As a starting point, the Nigeria’s National Health Act 2014, should be implemented. The law prescribes “not less than one per cent from the Consolidated Revenue” to fund health in the country, while state governments and local governments are to provide counterpart funding. The money generated is to be deployed in providing free health care for women, children under-five and those aged 65 and above. What is needed to implement this is a healthy, committed and angry leadership.

The National Health Insurance Scheme, established under Act 35 of 1999, should be reviewed and be made to attract membership as pooled resources benefit a health system. Above all, the government and stakeholders should take a critical look at how to reform, fund and equip the system for optimal performance.

Nigerian-trained medical doctors are daily making waves abroad. At the 2011 annual convention of the National Association of Black Journalists NABJ in Philadelphia, Ambassador Andrew Young, former Mayor of Atlanta and former US Permanent Representative to the UN, well-known as Obasanjo’s friend, told me in an interview published in this newspaper that in Atlanta alone, there were then 2000 registered Nigerian doctors.What is more,Dr. Funmi Olapade a Chicago, US based Nigerian medical doctor was awarded the MacArthur Genius Award the other day. Dr. Olapade graduated from University College Hospital Ibadan, Nigeria. Dr. Olapade is just one among many Nigerian professionals who are in foreign countries not because they do not love their country but because their country is not ready for modern medical science. For instance, UCH where Dr. Olopade trained is no longer a medical centre of excellence.

Besides, in November last year, there was a report about a United State-based Nigerian Surgeon, Dr. Oluyinka Olutoye, who achieved a remarkable feat by performing a rare and successful surgical operation on an unborn baby with tumour in the mother’s womb.
Professor Olutoye of Texas Children’s Hospital, alongside his surgeon partner carried out the delicate surgery on a 23 weeks old foetus who was removed from the mother’s womb, operated upon and returned to the womb to heal and continue to grow until the baby girl was born at 36 weeks.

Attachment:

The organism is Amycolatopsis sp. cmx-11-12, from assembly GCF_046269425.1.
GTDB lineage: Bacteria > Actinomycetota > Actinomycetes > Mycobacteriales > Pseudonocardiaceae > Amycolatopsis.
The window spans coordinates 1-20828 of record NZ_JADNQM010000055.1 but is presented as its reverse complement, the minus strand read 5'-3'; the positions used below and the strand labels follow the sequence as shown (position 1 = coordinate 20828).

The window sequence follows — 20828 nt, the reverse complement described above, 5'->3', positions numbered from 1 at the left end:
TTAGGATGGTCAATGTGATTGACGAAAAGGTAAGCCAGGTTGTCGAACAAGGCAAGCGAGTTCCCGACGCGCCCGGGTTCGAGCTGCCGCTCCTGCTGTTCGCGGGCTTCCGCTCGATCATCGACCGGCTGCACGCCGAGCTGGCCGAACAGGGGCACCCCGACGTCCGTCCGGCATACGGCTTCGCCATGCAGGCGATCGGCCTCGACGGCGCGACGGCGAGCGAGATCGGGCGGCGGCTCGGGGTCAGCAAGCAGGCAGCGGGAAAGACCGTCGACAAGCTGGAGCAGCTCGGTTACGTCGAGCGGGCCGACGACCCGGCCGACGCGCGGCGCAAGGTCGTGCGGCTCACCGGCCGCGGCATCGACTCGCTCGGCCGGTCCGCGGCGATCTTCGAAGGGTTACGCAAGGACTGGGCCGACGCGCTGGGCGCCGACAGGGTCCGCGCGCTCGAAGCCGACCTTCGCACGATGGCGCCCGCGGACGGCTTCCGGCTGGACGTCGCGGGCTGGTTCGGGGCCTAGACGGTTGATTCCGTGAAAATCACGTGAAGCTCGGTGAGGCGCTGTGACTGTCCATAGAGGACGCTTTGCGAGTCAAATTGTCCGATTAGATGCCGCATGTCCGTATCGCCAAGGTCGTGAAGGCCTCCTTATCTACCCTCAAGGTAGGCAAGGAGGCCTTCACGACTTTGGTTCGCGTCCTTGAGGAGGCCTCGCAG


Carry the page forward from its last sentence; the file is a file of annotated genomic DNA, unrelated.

Dr. Olutoye’s success has made headlines in the US. The Nigerian Government congratulated him without any report of how medical conditions would be improved upon at home. A statement by the Senior Special Assistant to the President on Foreign Affairs and Diaspora, Hon. AbikeDabiri-Erewa, felicitated with Dr.Olutoye on behalf of the President and people of Nigeria.According to the statement, President MuhammaduBuhari received the news of the unique feat with excitement and fulfillment and looking forward to meeting with him soonest.To complement that, Dabiri-Erewa said something familiar since 1999 that Nigeria was working on a National Diaspora Policy guideline geared towards regulating all engagements with all Nigerians in the Diaspora.

Dr. Olutoye is a Co-Director of the Texas Children’s Fetal Center and fetal surgery team member, as well as a general paediatric surgeon in USA.
He (Olutoye) received his medical degree from Obafemi Awolowo University in Ile-Ife, Nigeria, in 1988 and his PhD in anatomy from Virginia Commonwealth University in Richmond, VA, in 1996.

He completed his residency in general surgery at the Medical College of Virginia Hospitals, Virginia Commonwealth University, and his fellowship in paediatric surgery at The Children’s Hospital of Philadelphia and the University Of Pennsylvania School Of Medicine in Philadelphia.

When will we have well equipped medical centres of excellence such as the ones where Professor Olutoye was trained?
Next week, we will read the correlation between the neglect of history of one of the pioneer brain powers that built UCH, the late Dr. Samuel Manuwa and the collapse of the country’s healthcare delivery system.